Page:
Who dated Geertje Dircx?

Rembrandt dated Geertje Dircx from 1643 to 1649

Geertje Dircx

Geertje Dircx

Geertje Dircx [ˈɣɪːrcə dɪrks] (c. 1610-1615 – c. 1656) was the lover of Rembrandt van Rijn after the death of his wife Saskia. She was hired as a wetnurse to the painter's son Titus, but lived with Rembrandt as his lover for several years. The relationship broke up acrimoniously, leading to a lengthy court-case for "breach of promise" (a euphemism for seduction under [breached] promise to marry), in which she claimed maintenance from Rembrandt. She was eventually imprisoned after displaying increasingly unstable behaviour. After her release she tried to sue Rembrandt for wrongful imprisonment.

She may be the model for a number of Rembrandt's works, but there is disagreement about which images depict her.

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Rembrandt

Rembrandt

Rembrandt Harmenszoon van Rijn (, also US: , Dutch: [ˈrɛmbrɑnt ˈɦɑrmə(n)soːn vɑn ˈrɛin] (listen); 15 July 1606 – 4 October 1669) was a Dutch draughtsman, painter, and printmaker. An innovative and prolific master in three media, he is generally considered one of the greatest visual artists in the history of art and the most important in Dutch art history. Unlike most Dutch masters of the 17th century, Rembrandt's works depict a wide range of style and subject matter, from portraits and self-portraits to landscapes, genre scenes, allegorical and historical scenes, and biblical and mythological themes as well as animal studies. His contributions to art came in a period of great wealth and cultural achievement that historians call the Dutch Golden Age, when Dutch art (especially Dutch painting), although in many ways antithetical to the Baroque style that dominated Europe, was extremely prolific and innovative and gave rise to important new genres. Like many artists of the Dutch Golden Age, such as Jan Vermeer of Delft, Rembrandt was also an avid art collector and dealer.

Rembrandt never went abroad, but he was considerably influenced by the work of the Italian masters and Netherlandish artists who had studied in Italy, like Pieter Lastman, the Utrecht Caravaggists, and Flemish Baroque Peter Paul Rubens. Having achieved youthful success as a portrait painter, Rembrandt's later years were marked by personal tragedy and financial hardships. Yet his etchings and paintings were popular throughout his lifetime, his reputation as an artist remained high, and for twenty years he taught many important Dutch painters.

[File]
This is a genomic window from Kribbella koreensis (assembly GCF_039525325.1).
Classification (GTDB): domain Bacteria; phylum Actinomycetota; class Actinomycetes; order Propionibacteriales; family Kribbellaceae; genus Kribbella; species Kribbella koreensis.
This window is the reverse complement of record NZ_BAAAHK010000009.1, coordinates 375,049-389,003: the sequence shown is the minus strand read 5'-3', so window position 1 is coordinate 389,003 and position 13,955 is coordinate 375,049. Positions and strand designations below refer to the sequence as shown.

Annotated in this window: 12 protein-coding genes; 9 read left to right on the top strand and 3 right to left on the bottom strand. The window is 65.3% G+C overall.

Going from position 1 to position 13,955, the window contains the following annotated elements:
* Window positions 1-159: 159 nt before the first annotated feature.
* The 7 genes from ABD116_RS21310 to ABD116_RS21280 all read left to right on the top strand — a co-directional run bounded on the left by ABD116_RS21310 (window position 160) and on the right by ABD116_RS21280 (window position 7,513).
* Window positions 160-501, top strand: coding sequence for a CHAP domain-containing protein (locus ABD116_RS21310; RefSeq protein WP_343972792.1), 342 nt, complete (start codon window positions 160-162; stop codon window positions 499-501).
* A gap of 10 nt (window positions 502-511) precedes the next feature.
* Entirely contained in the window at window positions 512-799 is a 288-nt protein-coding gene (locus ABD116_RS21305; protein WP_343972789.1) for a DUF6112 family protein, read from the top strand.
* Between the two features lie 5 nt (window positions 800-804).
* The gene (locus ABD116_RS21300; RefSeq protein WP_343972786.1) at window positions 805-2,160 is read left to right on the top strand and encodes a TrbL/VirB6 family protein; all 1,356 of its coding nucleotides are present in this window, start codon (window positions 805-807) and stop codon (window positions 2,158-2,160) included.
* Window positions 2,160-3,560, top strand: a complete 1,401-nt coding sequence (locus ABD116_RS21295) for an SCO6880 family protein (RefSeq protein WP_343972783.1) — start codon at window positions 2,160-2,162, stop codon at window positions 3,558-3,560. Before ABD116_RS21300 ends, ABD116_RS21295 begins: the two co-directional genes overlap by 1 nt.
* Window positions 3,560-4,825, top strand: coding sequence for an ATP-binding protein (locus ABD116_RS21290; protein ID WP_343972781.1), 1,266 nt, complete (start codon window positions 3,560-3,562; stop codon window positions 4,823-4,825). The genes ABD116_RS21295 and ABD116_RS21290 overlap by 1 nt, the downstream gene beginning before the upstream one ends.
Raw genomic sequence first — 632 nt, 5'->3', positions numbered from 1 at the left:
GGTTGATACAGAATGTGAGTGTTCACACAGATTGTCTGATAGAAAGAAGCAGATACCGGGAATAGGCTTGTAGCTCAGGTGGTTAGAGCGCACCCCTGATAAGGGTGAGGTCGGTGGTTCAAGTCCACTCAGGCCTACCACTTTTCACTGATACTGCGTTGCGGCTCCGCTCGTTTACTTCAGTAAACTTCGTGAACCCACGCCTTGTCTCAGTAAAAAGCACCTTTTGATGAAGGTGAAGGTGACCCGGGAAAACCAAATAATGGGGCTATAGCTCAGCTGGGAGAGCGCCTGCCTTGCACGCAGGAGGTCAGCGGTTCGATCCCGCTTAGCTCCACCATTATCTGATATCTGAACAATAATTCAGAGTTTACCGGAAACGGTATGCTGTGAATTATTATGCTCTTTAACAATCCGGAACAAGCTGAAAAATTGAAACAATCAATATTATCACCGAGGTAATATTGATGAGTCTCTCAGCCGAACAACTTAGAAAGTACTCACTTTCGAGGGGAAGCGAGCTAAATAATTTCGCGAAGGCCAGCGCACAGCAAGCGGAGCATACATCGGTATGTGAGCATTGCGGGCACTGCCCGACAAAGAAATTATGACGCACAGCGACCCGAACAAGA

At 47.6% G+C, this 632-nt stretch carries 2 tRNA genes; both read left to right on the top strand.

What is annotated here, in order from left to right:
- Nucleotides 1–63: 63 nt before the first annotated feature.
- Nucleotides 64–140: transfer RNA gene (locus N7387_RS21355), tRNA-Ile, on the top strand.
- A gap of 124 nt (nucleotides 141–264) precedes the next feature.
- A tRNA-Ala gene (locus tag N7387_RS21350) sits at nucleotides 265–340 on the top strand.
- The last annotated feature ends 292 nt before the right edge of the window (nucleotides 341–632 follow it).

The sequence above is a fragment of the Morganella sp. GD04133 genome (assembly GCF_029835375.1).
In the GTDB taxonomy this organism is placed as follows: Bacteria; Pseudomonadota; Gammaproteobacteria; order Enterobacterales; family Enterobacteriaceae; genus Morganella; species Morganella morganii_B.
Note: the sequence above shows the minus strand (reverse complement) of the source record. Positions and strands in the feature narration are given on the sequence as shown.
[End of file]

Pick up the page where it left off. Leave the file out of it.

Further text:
Rembrandt's portraits of his contemporaries, self-portraits and illustrations of scenes from the Bible are regarded as his greatest creative triumphs. His self-portraits form a unique and intimate biography, in which the artist surveyed himself without vanity and with the utmost sincerity. Rembrandt's foremost contribution in the history of printmaking was his transformation of the etching process from a relatively new reproductive technique into a true art form, along with Jacques Callot. His reputation as the greatest etcher in the history of the medium was established in his lifetime and never questioned since. Few of his paintings left the Dutch Republic while he lived, but his prints were circulated throughout Europe, and his wider reputation was initially based on them alone.

In his works he exhibited knowledge of classical iconography, which he molded to fit the requirements of his own experience; thus, the depiction of a biblical scene was informed by Rembrandt's knowledge of the specific text, his assimilation of classical composition, and his observations of Amsterdam's Jewish population. Because of his empathy for the human condition, he has been called "one of the great prophets of civilization". The French sculptor Auguste Rodin said, "Compare me with Rembrandt! What sacrilege! With Rembrandt, the colossus of Art! We should prostrate ourselves before Rembrandt and never compare anyone with him!" Vincent van Gogh wrote, "Rembrandt goes so deep into the mysterious that he says things for which there are no words in any language. It is with justice that they call Rembrandt—magician—that's no easy occupation."

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